‘Persecuted’ Christians jubilant over rare UK court victory

‘Persecuted’ Christians jubilant over rare UK court victory July 4, 2019

ANDREA Minichiello Williams, Chief Executive of Christian Concern and the Christian Legal Centre – an outfit that has suffered defeat after defeat in cases involving Christians sacked for their mainly homophobic bigotry – is crowing over the outcome of the case of trainee social worker Felix Ngole.

Williams and Ngoli. Images via YouTube/Christian Concern

Ngoli was thrown off a Sheffield University social work course after being accused of posting derogatory comments about gay and bisexual people on Facebook. With the help of Williams and her cohorts he challenged his expulsion, but at a high court trial in London in 2017 a judge Rowena Collins Rice ruled against him.

However, this week Rice’s ruling was overturned on appeal by Lord Justice Irwin, Lord Justice Haddon-Cave and Sir Jack Beatson who said the university should reconsider Ngole’s case, prompting Williams to say:

I am delighted by this victory for free speech. The judges in the Court of Appeal have ruled in favour of Felix Ngole and against the university, saying that he should not have been expelled merely for expressing his Christian views. His expulsion was a serious violation of free speech that threatened Christians and others with a bar to employment for expressing what the Bible says about sexual ethics.


She blathered on about the university endorsing:

Something akin to a totalitarian regime where people are reported to the state authorities by informants for expressing politically incorrect views. As it was, Felix’s Facebook posts were anonymously reported to the university by someone with a clear political agenda.


Image via YiouTube/Christian Concern

She said that Christian Concern’s co-founder, Pastor Ade Omooba MBE, above, attended meetings with the university in order to try to resolve the conflict.

The judges supported what Pastor Omooba said and agreed with his description of the university’s position that ‘the University was insisting that Felix cannot express his Christian beliefs on homosexuality in any forum except at a private setting’.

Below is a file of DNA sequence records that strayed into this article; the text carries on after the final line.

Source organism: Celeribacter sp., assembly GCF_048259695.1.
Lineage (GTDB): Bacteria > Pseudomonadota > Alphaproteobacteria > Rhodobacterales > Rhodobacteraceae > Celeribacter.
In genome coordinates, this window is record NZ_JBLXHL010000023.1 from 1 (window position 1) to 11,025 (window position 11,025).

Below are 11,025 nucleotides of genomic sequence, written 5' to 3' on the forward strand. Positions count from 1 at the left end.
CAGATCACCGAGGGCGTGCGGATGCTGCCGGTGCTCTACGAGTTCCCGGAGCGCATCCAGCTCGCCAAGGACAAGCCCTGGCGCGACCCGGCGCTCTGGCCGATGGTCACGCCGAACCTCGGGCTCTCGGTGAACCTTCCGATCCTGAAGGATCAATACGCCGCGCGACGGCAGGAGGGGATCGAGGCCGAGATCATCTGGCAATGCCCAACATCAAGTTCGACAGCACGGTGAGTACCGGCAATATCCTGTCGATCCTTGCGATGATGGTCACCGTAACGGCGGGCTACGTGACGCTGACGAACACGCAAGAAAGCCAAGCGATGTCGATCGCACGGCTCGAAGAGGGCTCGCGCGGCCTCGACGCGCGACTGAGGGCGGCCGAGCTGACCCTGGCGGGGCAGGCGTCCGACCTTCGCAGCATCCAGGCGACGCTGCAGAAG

She pointed out that the judges said:

It is unfortunate that at no stage did the University grasp the olive branch proffered by Pastor Omooba.

Williams then said:

I hope that this judgment brings a return to common sense about what is acceptable for students and professionals to express on social media, in churches or elsewhere.
  This judgment must send a resounding message to universities and employers across the land. Christians and others should be allowed to express their views. This is what free speech means. No one has freedom not to be offended.

We must be able to disagree with tolerance, and not with silencing or bullying. Places of work, and universities in particular, should not be places where certain views are deemed politically incorrect and worthy of expulsion.

This judgment means that we are free to speak, free to express Christian views, to advocate for those views at university, in the classroom, and at work.
 

Christians should use our freedom of speech and unashamedly proclaim Biblical truth, however unpopular or out of fashion it may be. The truth will win out in the end. We hope that this judgment encourages Christians to be bold and fearless in expressing their Christian faith at work, at university, in church or elsewhere. All truth is found in Jesus Christ.  As Christians we are called to serve others and to care for everyone, yet publicly and privately we must also be free to express our beliefs and what the Bible says without fear of losing our livelihoods.

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What Are Your Thoughts?leave a comment
  • Duncan R. Bryson

    You said the judgement was that the university should “reconsider” their action. This does not sound like the plaintiff has actually been readmitted to the course – clarification?
    Despite any legal wrangling and the entitlement of someone to hold any particular views, the student does not seem a suitable candidate to be a social worker. Not unless he could demonstrate an ability to suppress his views when acting in a professional capacity should he go on to such employment. By following his beliefs in such a capacity he could be biased and not provide an inclusive service. Was this the reason for removing him from the course?

  • WrathPanda

    The programme at Sheffield is accredited by the Health & Care Professionals Council. As such, students may have to adhere to the standards of conduct, performance and ethics of the HCPC whilst studying for the programme. The most relevant sections would likely be 1.5 and 1.6 of the standards, titled “Challenge discrimination”. They state:

    1.5 You must not discriminate against service users, carers or colleagues by allowing your personal views to affect your professional relationships or the care, treatment or other services that you provide.

    1.6 You must challenge colleagues if you think that they have discriminated against, or are discriminating against, service users,carers and colleagues.

    https://www.hcpc-uk.org/standards/standards-of-conduct-performance-and-ethics/

    I’m guessing that the student in question was removed from programme after a fitness to practice panel evaluated the situation. In Nursing & Health programmes, this is Serious Business and the panel will have weighed things against the HCPC standards and clearly found the student wanting.

    There is also 1.7 of the standards:

    Maintain appropriate boundaries

    1.7 You must keep your relationships with service users and carers professional.

    Given said student’s proclivity for spouting his beliefs on social media, can we be certain that he would be able to keep his mouth shut to those individuals he was working with as a social worker?

  • Delta